Sept 21: From St. Michael’s, we headed to the Wye River, about two hours away. It LOOKED a lot closer than that, but the route was very winding and called for slower speeds and at least two pairs of eyes – but it was well worth it. The Wye is what we had envisioned the wilder side of the Chesapeake to be. Quiet, beautiful, unspoiled. We dropped anchor in the Wye East River in a pretty cove called Wye Heights.
Anxious to try out our crabbing skills, we “MacGyver’d” a net from leftover bug screen material and an unbent (extra) fly swatter. Between Kathleen’s “crack” sewing skills (yeah, right) and Neil’s judicious use of hose clamps, we thought we were all set, and dropped baited lines off the stern. We got a few nibbles and slowly reeled them in, but were unable to seal the deal – just kept missing with the net as the crabs scurried away.
The next morning dawned calm and cool, with a misting of fog – perfect for the first official day of Fall. After that burned off, we had a bluebird sky day with calm water – perfect for another shot at crabbing. We launched the dinghy, intent on having steamed crab for dinner. Although we exerted tremendous effort (see pictures), we once again could not net the crabs. After several hours of “diligent work”, we went back to the boat and settled for a chicken dinner (Kathleen had wisely taken it out of the freezer on the “off chance” that we were less than successful in our endeavours…).
Bright and early the following morning, Neil discovered that only crab lining was allowed on Wednesdays, no professional boatmen – and this was a Wednesday! We ventured up to the local marina (and this is very local…). Neil bought some more chicken necks and we rented one of their crab nets, larger and sturdier than our homebuilt one. We were assured that there had been tons of crabs “just a couple of weeks ago” in shallow waters, and with our luck in at least catching the crabs eating off of our lines, we went out with renewed spirits.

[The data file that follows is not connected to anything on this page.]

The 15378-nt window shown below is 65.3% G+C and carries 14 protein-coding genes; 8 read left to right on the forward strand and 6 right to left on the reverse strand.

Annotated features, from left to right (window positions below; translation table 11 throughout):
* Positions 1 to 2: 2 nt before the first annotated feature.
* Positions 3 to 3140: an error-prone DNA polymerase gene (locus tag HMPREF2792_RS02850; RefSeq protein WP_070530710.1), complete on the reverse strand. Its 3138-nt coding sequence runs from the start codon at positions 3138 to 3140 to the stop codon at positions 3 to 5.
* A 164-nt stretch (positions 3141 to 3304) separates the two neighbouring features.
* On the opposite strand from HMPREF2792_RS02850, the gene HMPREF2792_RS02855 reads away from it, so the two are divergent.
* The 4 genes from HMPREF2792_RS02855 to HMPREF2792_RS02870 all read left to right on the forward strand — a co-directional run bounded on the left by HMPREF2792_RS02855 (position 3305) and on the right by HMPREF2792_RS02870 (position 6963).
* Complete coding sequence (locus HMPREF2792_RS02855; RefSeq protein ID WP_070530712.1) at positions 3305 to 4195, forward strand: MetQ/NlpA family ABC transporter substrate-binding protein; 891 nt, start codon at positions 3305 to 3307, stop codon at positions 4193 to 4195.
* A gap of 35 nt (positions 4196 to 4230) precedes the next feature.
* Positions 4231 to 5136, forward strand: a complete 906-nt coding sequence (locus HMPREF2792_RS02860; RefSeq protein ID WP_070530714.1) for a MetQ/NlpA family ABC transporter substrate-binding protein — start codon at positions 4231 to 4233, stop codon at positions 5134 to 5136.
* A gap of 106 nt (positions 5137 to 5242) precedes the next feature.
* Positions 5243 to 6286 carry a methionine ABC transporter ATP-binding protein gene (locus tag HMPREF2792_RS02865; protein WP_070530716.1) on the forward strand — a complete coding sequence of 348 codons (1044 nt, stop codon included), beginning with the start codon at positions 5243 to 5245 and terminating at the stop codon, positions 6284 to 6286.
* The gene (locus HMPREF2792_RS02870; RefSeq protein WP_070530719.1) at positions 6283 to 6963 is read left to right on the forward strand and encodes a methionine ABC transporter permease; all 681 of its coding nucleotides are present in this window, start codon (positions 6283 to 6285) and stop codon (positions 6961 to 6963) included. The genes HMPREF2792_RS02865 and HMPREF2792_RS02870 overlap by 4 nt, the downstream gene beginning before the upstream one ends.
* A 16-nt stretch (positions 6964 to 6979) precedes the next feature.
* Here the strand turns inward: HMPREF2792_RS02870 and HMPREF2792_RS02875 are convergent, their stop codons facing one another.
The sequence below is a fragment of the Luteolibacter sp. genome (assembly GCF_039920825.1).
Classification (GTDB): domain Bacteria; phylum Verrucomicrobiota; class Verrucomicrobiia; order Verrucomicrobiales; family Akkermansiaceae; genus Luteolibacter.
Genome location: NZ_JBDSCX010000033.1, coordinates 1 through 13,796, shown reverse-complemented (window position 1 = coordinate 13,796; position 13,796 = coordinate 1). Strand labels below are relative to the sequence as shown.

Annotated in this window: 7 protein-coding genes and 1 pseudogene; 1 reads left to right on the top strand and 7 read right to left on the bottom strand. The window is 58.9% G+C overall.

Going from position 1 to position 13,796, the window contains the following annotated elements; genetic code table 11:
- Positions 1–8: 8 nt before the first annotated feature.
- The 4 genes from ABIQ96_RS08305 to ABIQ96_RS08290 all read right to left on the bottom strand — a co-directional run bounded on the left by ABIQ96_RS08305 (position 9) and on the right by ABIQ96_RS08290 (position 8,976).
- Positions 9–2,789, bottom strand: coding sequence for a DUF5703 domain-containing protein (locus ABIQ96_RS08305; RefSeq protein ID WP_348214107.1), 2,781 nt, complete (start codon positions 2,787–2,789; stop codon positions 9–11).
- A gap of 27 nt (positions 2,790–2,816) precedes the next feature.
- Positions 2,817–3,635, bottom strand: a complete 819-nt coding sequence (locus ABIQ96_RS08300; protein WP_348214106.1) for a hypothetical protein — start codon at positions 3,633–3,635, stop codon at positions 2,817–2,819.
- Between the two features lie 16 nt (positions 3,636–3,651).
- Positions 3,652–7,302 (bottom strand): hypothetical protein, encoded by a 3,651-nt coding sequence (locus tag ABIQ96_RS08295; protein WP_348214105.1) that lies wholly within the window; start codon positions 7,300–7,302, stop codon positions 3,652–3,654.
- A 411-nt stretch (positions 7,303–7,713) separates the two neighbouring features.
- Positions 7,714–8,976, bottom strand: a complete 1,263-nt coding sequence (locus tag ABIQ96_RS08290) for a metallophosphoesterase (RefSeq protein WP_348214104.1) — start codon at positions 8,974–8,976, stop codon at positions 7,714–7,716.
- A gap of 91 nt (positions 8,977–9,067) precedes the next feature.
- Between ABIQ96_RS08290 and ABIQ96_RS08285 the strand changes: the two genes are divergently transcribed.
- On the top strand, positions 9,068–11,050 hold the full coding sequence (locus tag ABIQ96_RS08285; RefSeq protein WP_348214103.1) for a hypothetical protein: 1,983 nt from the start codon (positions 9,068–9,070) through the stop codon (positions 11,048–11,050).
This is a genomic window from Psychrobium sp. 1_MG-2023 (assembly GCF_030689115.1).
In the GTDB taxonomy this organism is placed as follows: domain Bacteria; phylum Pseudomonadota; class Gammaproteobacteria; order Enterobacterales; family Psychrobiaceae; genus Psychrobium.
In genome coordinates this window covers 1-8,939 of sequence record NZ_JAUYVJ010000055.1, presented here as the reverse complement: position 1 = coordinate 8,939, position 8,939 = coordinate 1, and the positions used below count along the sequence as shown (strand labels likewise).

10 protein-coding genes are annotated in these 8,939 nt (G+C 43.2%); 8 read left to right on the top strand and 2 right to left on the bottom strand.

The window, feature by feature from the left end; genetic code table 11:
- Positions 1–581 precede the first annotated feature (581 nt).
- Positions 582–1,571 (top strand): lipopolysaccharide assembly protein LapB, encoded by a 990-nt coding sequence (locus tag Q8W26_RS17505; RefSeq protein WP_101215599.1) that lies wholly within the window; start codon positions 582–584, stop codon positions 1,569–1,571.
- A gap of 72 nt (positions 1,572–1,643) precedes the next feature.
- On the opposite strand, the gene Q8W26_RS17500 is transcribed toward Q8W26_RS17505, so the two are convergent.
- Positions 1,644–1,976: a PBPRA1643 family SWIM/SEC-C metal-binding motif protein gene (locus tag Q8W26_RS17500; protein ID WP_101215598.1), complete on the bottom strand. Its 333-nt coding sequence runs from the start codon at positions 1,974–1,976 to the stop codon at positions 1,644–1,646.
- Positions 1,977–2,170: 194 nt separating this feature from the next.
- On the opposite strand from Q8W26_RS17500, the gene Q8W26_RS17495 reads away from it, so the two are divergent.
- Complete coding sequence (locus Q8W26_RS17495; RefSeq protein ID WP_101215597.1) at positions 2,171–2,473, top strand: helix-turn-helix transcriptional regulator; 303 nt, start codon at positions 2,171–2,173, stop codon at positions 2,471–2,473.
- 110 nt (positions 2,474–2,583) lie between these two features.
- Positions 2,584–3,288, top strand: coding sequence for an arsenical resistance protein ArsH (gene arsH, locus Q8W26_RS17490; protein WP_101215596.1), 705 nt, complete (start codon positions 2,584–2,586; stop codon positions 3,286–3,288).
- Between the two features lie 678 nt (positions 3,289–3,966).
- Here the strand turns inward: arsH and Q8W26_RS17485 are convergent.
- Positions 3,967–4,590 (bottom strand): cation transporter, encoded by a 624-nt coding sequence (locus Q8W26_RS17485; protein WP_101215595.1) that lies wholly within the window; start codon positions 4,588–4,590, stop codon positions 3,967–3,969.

At our second spot we had our first luck. Kathleen caught a beautiful big Maryland blue crab. “Do you want to hold it up for a picture?” Neil asked. Kathleen privately thought him crazy, and declined. He then bravely picked it up from behind while Kathleen snapped pictures – apparently one too many as the crab was able to bend his claw around to Neil’s thumb and draw blood. We went back to the boat to bandage the wound, one crab in the bucket.
Over the course of the day, we succeeded in catching four more crabs. Kathleen has a difficult time not anthropomorphizing almost any animal, and was beginning to feel sorry for them, even the one that had clipped Neil. However, when the last caught crab was dumped into the bucket with one other crab, they started fighting – ending rather abruptly when the first crab ripped off the claw and arm of the second. It didn’t phase either crustacean. They went back to being dinner for Kathleen after that.
After a google search for steamed Maryland blue crab recipes, Kathleen got a boil going on the stove and the instant pot while Neil humanely dispatched the crabs (again, thank you google). We had a true feast that evening, up on the boat deck, a nice bottle of wine and a million dollar view. Absolutely perfect end to a fantastic day. And now, we knew we wouldn’t starve – once we buy a good net, that is.